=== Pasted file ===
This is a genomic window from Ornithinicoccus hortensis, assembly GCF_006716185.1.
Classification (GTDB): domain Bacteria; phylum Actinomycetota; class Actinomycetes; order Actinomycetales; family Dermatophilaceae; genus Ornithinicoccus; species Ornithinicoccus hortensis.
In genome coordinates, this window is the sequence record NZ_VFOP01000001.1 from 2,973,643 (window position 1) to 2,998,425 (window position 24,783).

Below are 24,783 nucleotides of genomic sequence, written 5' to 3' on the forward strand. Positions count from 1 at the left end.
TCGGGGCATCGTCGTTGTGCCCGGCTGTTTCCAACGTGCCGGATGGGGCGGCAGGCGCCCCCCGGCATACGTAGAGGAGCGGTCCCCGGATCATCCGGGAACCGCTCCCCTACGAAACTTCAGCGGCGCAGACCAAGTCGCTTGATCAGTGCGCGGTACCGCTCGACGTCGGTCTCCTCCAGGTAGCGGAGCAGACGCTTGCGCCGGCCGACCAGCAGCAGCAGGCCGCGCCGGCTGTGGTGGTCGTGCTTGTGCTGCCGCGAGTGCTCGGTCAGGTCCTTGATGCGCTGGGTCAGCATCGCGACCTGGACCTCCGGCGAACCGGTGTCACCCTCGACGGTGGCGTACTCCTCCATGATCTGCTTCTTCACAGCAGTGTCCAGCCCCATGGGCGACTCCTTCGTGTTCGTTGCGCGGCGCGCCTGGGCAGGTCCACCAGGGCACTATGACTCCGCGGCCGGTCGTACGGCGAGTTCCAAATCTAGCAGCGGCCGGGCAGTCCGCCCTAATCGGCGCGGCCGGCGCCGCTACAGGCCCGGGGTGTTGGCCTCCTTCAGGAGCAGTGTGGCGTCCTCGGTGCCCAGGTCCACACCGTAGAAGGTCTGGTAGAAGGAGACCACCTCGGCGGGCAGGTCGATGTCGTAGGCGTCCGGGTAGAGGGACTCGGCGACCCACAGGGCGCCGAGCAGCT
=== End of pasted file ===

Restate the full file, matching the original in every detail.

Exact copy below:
This is a genomic window from Ornithinicoccus hortensis, assembly GCF_006716185.1.
Classification (GTDB): domain Bacteria; phylum Actinomycetota; class Actinomycetes; order Actinomycetales; family Dermatophilaceae; genus Ornithinicoccus; species Ornithinicoccus hortensis.
In genome coordinates, this window is the sequence record NZ_VFOP01000001.1 from 2,973,643 (window position 1) to 2,998,425 (window position 24,783).

Below are 24,783 nucleotides of genomic sequence, written 5' to 3' on the forward strand. Positions count from 1 at the left end.
TCGGGGCATCGTCGTTGTGCCCGGCTGTTTCCAACGTGCCGGATGGGGCGGCAGGCGCCCCCCGGCATACGTAGAGGAGCGGTCCCCGGATCATCCGGGAACCGCTCCCCTACGAAACTTCAGCGGCGCAGACCAAGTCGCTTGATCAGTGCGCGGTACCGCTCGACGTCGGTCTCCTCCAGGTAGCGGAGCAGACGCTTGCGCCGGCCGACCAGCAGCAGCAGGCCGCGCCGGCTGTGGTGGTCGTGCTTGTGCTGCCGCGAGTGCTCGGTCAGGTCCTTGATGCGCTGGGTCAGCATCGCGACCTGGACCTCCGGCGAACCGGTGTCACCCTCGACGGTGGCGTACTCCTCCATGATCTGCTTCTTCACAGCAGTGTCCAGCCCCATGGGCGACTCCTTCGTGTTCGTTGCGCGGCGCGCCTGGGCAGGTCCACCAGGGCACTATGACTCCGCGGCCGGTCGTACGGCGAGTTCCAAATCTAGCAGCGGCCGGGCAGTCCGCCCTAATCGGCGCGGCCGGCGCCGCTACAGGCCCGGGGTGTTGGCCTCCTTCAGGAGCAGTGTGGCGTCCTCGGTGCCCAGGTCCACACCGTAGAAGGTCTGGTAGAAGGAGACCACCTCGGCGGGCAGGTCGATGTCGTAGGCGTCCGGGTAGAGGGACTCGGCGACCCACAGGGCGCCGAGCAGCT